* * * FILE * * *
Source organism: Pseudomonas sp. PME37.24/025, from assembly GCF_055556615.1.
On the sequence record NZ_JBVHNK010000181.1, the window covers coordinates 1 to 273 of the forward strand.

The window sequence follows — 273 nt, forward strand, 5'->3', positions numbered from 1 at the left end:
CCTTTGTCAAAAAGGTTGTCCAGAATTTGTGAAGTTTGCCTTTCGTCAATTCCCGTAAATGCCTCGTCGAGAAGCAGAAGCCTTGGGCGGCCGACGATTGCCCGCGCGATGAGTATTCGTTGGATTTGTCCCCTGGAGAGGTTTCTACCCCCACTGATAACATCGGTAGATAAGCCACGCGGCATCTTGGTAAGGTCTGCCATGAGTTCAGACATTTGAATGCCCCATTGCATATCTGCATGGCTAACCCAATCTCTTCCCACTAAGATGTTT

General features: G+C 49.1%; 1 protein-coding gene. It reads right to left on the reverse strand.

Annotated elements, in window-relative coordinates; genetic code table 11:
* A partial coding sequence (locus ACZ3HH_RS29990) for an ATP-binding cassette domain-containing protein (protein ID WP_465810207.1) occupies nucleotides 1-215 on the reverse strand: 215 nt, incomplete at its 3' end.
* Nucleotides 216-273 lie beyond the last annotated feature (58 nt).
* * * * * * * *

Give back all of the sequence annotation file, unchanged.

Source organism: Pseudomonas sp. PME37.24/025, from assembly GCF_055556615.1.
On the sequence record NZ_JBVHNK010000181.1, the window covers coordinates 1 to 273 of the forward strand.

The window sequence follows — 273 nt, forward strand, 5'->3', positions numbered from 1 at the left end:
CCTTTGTCAAAAAGGTTGTCCAGAATTTGTGAAGTTTGCCTTTCGTCAATTCCCGTAAATGCCTCGTCGAGAAGCAGAAGCCTTGGGCGGCCGACGATTGCCCGCGCGATGAGTATTCGTTGGATTTGTCCCCTGGAGAGGTTTCTACCCCCACTGATAACATCGGTAGATAAGCCACGCGGCATCTTGGTAAGGTCTGCCATGAGTTCAGACATTTGAATGCCCCATTGCATATCTGCATGGCTAACCCAATCTCTTCCCACTAAGATGTTT

General features: G+C 49.1%; 1 protein-coding gene. It reads right to left on the reverse strand.

Annotated elements, in window-relative coordinates; genetic code table 11:
* A partial coding sequence (locus ACZ3HH_RS29990) for an ATP-binding cassette domain-containing protein (protein ID WP_465810207.1) occupies nucleotides 1-215 on the reverse strand: 215 nt, incomplete at its 3' end.
* Nucleotides 216-273 lie beyond the last annotated feature (58 nt).